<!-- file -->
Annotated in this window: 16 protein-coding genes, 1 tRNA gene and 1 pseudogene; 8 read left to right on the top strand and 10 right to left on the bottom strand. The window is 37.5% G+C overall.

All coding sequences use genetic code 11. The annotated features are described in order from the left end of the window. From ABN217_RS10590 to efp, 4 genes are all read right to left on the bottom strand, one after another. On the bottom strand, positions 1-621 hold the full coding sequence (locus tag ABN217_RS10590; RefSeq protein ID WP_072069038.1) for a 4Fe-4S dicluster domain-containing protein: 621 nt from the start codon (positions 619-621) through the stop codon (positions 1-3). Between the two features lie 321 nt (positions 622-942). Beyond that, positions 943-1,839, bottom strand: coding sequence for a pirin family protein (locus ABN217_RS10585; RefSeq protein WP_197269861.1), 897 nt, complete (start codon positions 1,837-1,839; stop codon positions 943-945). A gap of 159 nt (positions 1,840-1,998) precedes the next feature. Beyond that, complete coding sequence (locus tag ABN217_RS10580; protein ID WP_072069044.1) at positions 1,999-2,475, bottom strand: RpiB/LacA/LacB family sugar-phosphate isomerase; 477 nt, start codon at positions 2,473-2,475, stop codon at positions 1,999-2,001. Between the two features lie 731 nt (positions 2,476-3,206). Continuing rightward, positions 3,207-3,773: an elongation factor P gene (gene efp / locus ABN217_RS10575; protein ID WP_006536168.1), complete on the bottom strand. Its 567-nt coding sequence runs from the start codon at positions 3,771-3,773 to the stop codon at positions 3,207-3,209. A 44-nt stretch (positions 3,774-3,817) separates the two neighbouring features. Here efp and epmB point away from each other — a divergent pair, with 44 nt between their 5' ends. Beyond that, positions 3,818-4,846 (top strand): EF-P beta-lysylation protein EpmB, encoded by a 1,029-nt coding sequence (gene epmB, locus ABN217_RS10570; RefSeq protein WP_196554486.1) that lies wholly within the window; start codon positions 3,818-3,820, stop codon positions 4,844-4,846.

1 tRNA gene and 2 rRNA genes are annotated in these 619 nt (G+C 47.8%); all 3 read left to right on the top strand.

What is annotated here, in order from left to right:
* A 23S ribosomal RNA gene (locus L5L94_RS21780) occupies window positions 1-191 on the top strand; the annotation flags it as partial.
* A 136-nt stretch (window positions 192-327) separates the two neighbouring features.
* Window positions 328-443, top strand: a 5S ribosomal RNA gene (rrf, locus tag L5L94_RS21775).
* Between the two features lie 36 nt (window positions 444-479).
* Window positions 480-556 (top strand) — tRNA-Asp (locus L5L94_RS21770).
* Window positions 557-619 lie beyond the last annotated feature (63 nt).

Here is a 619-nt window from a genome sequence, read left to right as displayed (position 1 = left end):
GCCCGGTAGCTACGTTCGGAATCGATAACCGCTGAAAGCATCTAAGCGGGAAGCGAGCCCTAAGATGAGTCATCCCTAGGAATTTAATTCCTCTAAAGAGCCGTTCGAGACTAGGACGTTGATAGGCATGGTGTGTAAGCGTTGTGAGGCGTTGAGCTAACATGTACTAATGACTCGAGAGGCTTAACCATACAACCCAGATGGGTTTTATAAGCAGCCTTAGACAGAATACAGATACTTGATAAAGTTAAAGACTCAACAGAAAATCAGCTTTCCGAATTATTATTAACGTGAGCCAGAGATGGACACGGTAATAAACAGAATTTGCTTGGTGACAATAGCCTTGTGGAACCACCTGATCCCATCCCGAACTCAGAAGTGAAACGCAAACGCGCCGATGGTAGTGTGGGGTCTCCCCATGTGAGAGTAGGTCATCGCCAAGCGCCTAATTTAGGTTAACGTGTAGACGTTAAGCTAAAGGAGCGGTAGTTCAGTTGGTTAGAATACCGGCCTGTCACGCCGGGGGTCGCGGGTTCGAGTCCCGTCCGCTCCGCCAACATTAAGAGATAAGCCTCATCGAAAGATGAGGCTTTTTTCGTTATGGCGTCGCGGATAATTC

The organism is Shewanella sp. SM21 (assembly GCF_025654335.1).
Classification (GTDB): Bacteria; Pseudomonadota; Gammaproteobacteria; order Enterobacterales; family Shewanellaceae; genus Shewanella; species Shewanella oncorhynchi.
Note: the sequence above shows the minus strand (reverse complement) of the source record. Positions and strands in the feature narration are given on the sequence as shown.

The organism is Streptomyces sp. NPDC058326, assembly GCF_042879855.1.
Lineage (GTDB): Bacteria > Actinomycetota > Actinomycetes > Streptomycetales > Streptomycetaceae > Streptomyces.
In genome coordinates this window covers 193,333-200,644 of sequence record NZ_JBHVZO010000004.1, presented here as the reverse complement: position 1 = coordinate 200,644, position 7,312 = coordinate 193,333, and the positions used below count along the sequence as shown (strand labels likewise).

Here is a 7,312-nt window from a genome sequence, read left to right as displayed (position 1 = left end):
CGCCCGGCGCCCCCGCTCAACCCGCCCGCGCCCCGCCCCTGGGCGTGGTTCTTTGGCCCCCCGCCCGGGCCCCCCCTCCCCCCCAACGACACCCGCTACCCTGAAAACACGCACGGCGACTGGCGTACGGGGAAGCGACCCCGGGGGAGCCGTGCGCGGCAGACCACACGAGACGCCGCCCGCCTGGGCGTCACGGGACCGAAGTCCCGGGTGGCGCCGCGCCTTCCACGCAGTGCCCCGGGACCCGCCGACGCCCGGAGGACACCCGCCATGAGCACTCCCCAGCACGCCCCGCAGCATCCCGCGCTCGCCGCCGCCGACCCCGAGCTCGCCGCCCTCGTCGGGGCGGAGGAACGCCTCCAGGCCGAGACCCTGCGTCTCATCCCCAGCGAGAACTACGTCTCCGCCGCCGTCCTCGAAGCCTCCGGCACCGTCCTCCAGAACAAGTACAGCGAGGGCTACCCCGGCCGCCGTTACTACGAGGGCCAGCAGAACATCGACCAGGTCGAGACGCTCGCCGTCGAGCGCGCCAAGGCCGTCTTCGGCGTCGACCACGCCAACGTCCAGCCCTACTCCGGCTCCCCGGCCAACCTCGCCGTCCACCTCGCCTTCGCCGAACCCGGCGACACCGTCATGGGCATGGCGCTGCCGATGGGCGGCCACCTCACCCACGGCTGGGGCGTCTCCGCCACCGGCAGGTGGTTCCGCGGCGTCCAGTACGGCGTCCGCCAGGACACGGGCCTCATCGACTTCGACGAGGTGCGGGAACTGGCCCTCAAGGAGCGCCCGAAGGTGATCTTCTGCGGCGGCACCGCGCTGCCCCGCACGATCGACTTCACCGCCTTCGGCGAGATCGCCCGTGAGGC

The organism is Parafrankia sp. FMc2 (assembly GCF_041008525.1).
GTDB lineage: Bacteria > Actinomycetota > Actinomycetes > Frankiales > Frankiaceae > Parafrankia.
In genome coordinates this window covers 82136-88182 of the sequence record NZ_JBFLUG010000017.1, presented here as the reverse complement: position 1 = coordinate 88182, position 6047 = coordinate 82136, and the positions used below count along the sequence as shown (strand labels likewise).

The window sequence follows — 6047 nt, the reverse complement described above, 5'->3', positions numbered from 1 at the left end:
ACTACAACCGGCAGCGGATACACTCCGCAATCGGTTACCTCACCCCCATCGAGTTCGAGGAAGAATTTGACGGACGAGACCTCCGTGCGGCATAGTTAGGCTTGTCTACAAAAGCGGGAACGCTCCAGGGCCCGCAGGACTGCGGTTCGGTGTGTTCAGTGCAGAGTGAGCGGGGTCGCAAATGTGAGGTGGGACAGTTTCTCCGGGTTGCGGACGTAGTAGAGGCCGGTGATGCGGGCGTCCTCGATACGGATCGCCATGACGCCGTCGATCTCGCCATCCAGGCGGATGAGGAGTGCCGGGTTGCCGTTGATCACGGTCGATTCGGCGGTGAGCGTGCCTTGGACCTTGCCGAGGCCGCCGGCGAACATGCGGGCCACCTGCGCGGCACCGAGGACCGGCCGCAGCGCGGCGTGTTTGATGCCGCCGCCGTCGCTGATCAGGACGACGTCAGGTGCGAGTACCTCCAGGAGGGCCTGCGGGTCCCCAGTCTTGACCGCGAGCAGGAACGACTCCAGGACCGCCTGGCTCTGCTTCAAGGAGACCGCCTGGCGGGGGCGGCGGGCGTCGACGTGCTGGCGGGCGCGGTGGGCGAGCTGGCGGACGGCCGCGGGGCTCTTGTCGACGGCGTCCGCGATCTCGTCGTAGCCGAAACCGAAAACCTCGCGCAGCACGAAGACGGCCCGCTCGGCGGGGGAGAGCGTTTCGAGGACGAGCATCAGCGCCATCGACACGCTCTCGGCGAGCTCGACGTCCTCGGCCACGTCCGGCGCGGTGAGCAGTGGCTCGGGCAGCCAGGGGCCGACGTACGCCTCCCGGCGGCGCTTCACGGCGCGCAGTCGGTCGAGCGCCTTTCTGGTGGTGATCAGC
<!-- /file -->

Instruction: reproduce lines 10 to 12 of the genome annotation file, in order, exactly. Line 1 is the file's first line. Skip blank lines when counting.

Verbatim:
* Window positions 557-619 lie beyond the last annotated feature (63 nt).

Here is a 619-nt window from a genome sequence, read left to right as displayed (position 1 = left end):
GCCCGGTAGCTACGTTCGGAATCGATAACCGCTGAAAGCATCTAAGCGGGAAGCGAGCCCTAAGATGAGTCATCCCTAGGAATTTAATTCCTCTAAAGAGCCGTTCGAGACTAGGACGTTGATAGGCATGGTGTGTAAGCGTTGTGAGGCGTTGAGCTAACATGTACTAATGACTCGAGAGGCTTAACCATACAACCCAGATGGGTTTTATAAGCAGCCTTAGACAGAATACAGATACTTGATAAAGTTAAAGACTCAACAGAAAATCAGCTTTCCGAATTATTATTAACGTGAGCCAGAGATGGACACGGTAATAAACAGAATTTGCTTGGTGACAATAGCCTTGTGGAACCACCTGATCCCATCCCGAACTCAGAAGTGAAACGCAAACGCGCCGATGGTAGTGTGGGGTCTCCCCATGTGAGAGTAGGTCATCGCCAAGCGCCTAATTTAGGTTAACGTGTAGACGTTAAGCTAAAGGAGCGGTAGTTCAGTTGGTTAGAATACCGGCCTGTCACGCCGGGGGTCGCGGGTTCGAGTCCCGTCCGCTCCGCCAACATTAAGAGATAAGCCTCATCGAAAGATGAGGCTTTTTTCGTTATGGCGTCGCGGATAATTC